Black-Necked Stilt

Himantopus mexicanus

The Black-Necked Stilt is a dark-backed shorebird with a long neck and a thin, straight black bill. This large, slim wader's most distinguishing features are its extremely long, red or pink legs.

The male reaches a height of 18 inches. The mature male's plumage is shiny black above and white below. In flight, the wings are a continual black, and its tail is buff to white, while its red legs trail far behind.

The female is more brownish above, and juveniles are buff-colored on the edges of underparts.

The call of the Black-Necked Stilt is a monotonous series of loud piping sounds. It feeds on the water's surface while standing.

black necked stilt

Range

Throughout southern and western U.S., south to Peru. Includes the Great Basin, Sonoran and Chihuahuan deserts of the American Southwest, locally near bodies of water. The Sonoran Desert, south to the tip of Baja, California Mexico, is within its year-round range.

Black-Necked Stilt

Habitat

Mud flats, pools and grassy marshes; both fresh and alkaline shallow lakes. It commonly breeds in both fresh- and salt-water habitats during winter.

------------------------------------------


Dale reports a sighting of Black-Necked Stilts on May 14th, 2010 at the Horicon Marsh just north of Horicon Wisconsin. “This seems quite a bit out of their normal range. The pictures appear to be two males so not sure if any females are present. Quite a change from their breeding habits.”

If you have taken pictures of birds that you would like us to post, please send them to jim@desertusa.com and put “Bird Pictures” in the subject of your email.

 


Share this page on Facebook:


DesertUSA Newsletter -- We send articles on hiking, camping and places to explore, as well as animals, wildflower reports, plant information and much more. Sign up below or read more about the DesertUSA newsletter here. (It's Free.)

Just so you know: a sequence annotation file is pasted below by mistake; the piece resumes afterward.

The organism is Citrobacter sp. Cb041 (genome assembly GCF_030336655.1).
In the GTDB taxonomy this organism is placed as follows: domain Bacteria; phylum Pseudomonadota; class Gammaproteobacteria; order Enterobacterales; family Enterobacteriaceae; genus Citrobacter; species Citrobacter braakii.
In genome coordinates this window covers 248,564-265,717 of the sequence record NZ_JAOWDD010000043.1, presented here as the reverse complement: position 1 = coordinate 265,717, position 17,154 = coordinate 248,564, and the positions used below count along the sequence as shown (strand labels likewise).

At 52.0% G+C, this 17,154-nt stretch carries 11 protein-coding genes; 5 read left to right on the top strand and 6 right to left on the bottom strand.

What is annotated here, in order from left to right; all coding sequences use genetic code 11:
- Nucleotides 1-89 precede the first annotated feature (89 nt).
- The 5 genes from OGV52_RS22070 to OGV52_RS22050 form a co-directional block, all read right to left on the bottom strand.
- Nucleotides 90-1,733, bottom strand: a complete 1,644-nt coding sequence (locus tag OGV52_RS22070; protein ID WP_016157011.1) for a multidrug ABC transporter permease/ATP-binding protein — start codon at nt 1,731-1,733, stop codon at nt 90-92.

The Desert Environment
The North American Deserts
Desert Geological Terms

SEARCH THIS SITE









 



The Saguaro Video
The Saguaro often begins life in the shelter of a "nurse" tree or shrub which can provide a shaded, moister habitat for the germination of life. The Saguaro grows very slowly -- perhaps an inch a year -- but to a great height, 15 to 50 feet.

The Desert Food ChainDesert Food Chain Video
A food chain constitutes a complex network of organisms, from plants to animals, through which energy, derived from the sun, flows in the form of organic matter and dissipates in the form of waste heat.

Prickly pear cactus Video
Prickly pear cactus are found in all of the deserts of the American Southwest. Most prickly pears have large spines on their stems and vary in height from less than a foot to 6 or 7 feet.

Hot temperatures in the desertAre you interested in the temperatures in the desert?

Click here to see current desert temperatures!


 
   
 
   
Copyright © 1996-2017 DesertUSA.com and Digital West Media, Inc. - -